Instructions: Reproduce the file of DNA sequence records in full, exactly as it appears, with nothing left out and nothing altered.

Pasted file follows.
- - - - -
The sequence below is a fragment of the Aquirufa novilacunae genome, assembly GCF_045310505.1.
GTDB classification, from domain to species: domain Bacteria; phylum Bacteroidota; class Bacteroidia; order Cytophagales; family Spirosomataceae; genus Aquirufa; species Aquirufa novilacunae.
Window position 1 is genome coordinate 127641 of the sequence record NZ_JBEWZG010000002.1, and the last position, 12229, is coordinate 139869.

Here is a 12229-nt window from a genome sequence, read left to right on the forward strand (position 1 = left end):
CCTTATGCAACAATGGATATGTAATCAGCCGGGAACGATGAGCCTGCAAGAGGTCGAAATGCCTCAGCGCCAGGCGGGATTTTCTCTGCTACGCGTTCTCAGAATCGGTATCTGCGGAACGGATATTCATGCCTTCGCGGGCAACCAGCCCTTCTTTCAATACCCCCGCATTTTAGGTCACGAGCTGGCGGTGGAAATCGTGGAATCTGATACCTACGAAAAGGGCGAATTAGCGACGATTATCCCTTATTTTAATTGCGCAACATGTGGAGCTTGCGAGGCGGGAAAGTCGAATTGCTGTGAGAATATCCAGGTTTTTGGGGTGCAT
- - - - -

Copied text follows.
The sequence below is a fragment of the Aquirufa novilacunae genome, assembly GCF_045310505.1.
GTDB classification, from domain to species: domain Bacteria; phylum Bacteroidota; class Bacteroidia; order Cytophagales; family Spirosomataceae; genus Aquirufa; species Aquirufa novilacunae.
Window position 1 is genome coordinate 127641 of the sequence record NZ_JBEWZG010000002.1, and the last position, 12229, is coordinate 139869.

Here is a 12229-nt window from a genome sequence, read left to right on the forward strand (position 1 = left end):
CCTTATGCAACAATGGATATGTAATCAGCCGGGAACGATGAGCCTGCAAGAGGTCGAAATGCCTCAGCGCCAGGCGGGATTTTCTCTGCTACGCGTTCTCAGAATCGGTATCTGCGGAACGGATATTCATGCCTTCGCGGGCAACCAGCCCTTCTTTCAATACCCCCGCATTTTAGGTCACGAGCTGGCGGTGGAAATCGTGGAATCTGATACCTACGAAAAGGGCGAATTAGCGACGATTATCCCTTATTTTAATTGCGCAACATGTGGAGCTTGCGAGGCGGGAAAGTCGAATTGCTGTGAGAATATCCAGGTTTTTGGGGTGCAT